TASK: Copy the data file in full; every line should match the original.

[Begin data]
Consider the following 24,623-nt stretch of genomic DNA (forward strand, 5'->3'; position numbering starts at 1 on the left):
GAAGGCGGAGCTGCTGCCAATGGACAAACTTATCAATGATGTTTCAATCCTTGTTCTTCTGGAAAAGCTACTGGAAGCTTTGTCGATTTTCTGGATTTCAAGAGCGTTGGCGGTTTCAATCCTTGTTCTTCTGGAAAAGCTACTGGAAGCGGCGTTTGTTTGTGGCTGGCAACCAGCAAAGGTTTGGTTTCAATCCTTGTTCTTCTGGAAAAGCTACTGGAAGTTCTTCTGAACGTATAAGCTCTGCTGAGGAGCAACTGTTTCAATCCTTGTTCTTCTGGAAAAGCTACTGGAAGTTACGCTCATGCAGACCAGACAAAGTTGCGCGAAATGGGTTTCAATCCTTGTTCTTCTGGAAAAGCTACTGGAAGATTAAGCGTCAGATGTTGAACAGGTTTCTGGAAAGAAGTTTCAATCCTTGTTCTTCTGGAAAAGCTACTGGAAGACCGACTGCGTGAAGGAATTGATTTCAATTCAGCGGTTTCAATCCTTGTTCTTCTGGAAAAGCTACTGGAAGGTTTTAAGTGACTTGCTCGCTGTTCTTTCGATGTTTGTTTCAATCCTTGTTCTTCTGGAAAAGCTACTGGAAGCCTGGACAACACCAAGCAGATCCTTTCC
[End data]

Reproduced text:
Consider the following 24,623-nt stretch of genomic DNA (forward strand, 5'->3'; position numbering starts at 1 on the left):
GAAGGCGGAGCTGCTGCCAATGGACAAACTTATCAATGATGTTTCAATCCTTGTTCTTCTGGAAAAGCTACTGGAAGCTTTGTCGATTTTCTGGATTTCAAGAGCGTTGGCGGTTTCAATCCTTGTTCTTCTGGAAAAGCTACTGGAAGCGGCGTTTGTTTGTGGCTGGCAACCAGCAAAGGTTTGGTTTCAATCCTTGTTCTTCTGGAAAAGCTACTGGAAGTTCTTCTGAACGTATAAGCTCTGCTGAGGAGCAACTGTTTCAATCCTTGTTCTTCTGGAAAAGCTACTGGAAGTTACGCTCATGCAGACCAGACAAAGTTGCGCGAAATGGGTTTCAATCCTTGTTCTTCTGGAAAAGCTACTGGAAGATTAAGCGTCAGATGTTGAACAGGTTTCTGGAAAGAAGTTTCAATCCTTGTTCTTCTGGAAAAGCTACTGGAAGACCGACTGCGTGAAGGAATTGATTTCAATTCAGCGGTTTCAATCCTTGTTCTTCTGGAAAAGCTACTGGAAGGTTTTAAGTGACTTGCTCGCTGTTCTTTCGATGTTTGTTTCAATCCTTGTTCTTCTGGAAAAGCTACTGGAAGCCTGGACAACACCAAGCAGATCCTTTCC